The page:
How will we know who has had the virus and who hasn’t if many people get it and have mild symptoms?
We are awaiting the availability of an accurate IgG antibody test. IgG antibodies are the antibodies that your body makes once you’ve cleared an infection and are immune. They are also the antibodies that we test to make sure a vaccine has worked properly. Once this test becomes widely available, we will be able to get a more accurate picture of which patients have had the mild cases of COVID-19 and are now immune. Again, it’s VERY important that any IgG test is highly accurate. We certainly wouldn’t want to tell a patient incorrectly that they’re immune to COVID-19.
I have a CPAP machine. Is it safe to continue to use it if I have an infection? Can it be used like a ventilator to help me breathe?
For patients with obstructive sleep apnea, a CPAP machine can be an essential device for sleeping properly and taking stress off the heart and lungs while you sleep. CPAP machines are safe to continue to use while fighting off any lung infection. They do not worsen the condition or force the infection deeper into the lungs. There is a possibility that they could exacerbate the aerosolization of viral particles in your immediate vicinity and potentially increase the chance of your partner getting infected. This is a very infectious virus to begin with though, and most partners who sleep in the same bed seem to be giving it to the other partner regardless of CPAP usage. As to the second part of the question, unfortunately CPAP machines are not a substitute in any way for a ventilator. They cannot generate the pressure to force air into damaged or fluid filled lungs. Even if they could, you’d need to be intubated in order to deliver that much pressure. Otherwise, the mask pops off your face, or the air is forced into your stomach along with your lungs.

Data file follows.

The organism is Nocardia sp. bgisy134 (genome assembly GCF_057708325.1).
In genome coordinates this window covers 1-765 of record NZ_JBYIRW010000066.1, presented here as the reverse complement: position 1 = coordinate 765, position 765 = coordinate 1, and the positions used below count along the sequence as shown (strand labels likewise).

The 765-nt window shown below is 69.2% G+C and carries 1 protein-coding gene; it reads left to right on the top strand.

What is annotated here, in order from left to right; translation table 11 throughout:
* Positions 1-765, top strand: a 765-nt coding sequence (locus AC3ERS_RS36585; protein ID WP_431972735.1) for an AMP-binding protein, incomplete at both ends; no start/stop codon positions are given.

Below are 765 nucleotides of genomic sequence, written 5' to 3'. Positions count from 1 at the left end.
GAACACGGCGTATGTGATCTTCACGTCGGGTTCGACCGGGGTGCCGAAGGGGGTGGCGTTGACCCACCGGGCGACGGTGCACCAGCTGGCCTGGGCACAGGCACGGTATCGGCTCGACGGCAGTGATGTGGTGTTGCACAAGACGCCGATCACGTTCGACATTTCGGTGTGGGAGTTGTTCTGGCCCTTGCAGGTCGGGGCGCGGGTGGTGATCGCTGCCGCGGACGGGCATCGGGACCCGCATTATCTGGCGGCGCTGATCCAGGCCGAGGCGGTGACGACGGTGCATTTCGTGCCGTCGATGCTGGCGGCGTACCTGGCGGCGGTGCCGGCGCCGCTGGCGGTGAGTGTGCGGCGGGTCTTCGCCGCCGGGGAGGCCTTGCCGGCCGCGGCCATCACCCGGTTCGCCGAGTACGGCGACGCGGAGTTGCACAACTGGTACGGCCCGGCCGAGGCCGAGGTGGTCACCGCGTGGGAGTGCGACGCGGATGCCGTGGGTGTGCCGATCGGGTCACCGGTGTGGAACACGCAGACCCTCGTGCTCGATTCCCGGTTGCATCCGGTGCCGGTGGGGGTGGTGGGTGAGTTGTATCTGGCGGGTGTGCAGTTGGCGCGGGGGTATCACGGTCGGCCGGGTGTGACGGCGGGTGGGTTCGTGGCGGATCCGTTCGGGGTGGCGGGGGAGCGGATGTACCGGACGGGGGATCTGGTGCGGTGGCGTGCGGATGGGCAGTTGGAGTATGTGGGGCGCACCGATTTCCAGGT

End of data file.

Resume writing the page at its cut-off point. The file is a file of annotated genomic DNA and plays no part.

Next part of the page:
I can’t smell (anosmia). Do I have COVID-19?
Anosmia as the inability to smell and can be caused by a variety of medical conditions. The most common of which is seasonal allergies. As we come into the Spring, the inability to smell is much more likely related to allergies than COVID-19. Exposure to certain chemicals including tobacco smoke, alcohol, and some prescription medication can also cause a loss of smell. There is, however, a certain subset of patients with COVID-19 who temporarily lose their ability to smell. This typically comes with a constellation of symptoms that are more characteristic for COVID-19, most notably a fever that would not be seen with allergies.
Do you think it’s likely we’ll be off social restrictions by Easter?
Not only is this unlikely, but it would almost certainly be dangerous. We continue to see the number of cases increase exponentially both locally and nationally. Eventually, this exponential curve will start to flatten out and then fall. Once this happens, it will be reasonable to re-evaluate which quarantine measures to keep and which to relax. Our best guess is that we’ll see peak infection sometime in the next 3-4 weeks, with it hopefully falling off after that. There are many models that have been shared modeling the COVID-19 projections of cases, severity of illness, and resources that you may have already seen.Click HERE
to access one model's interactive projection for the United States or by each state individually.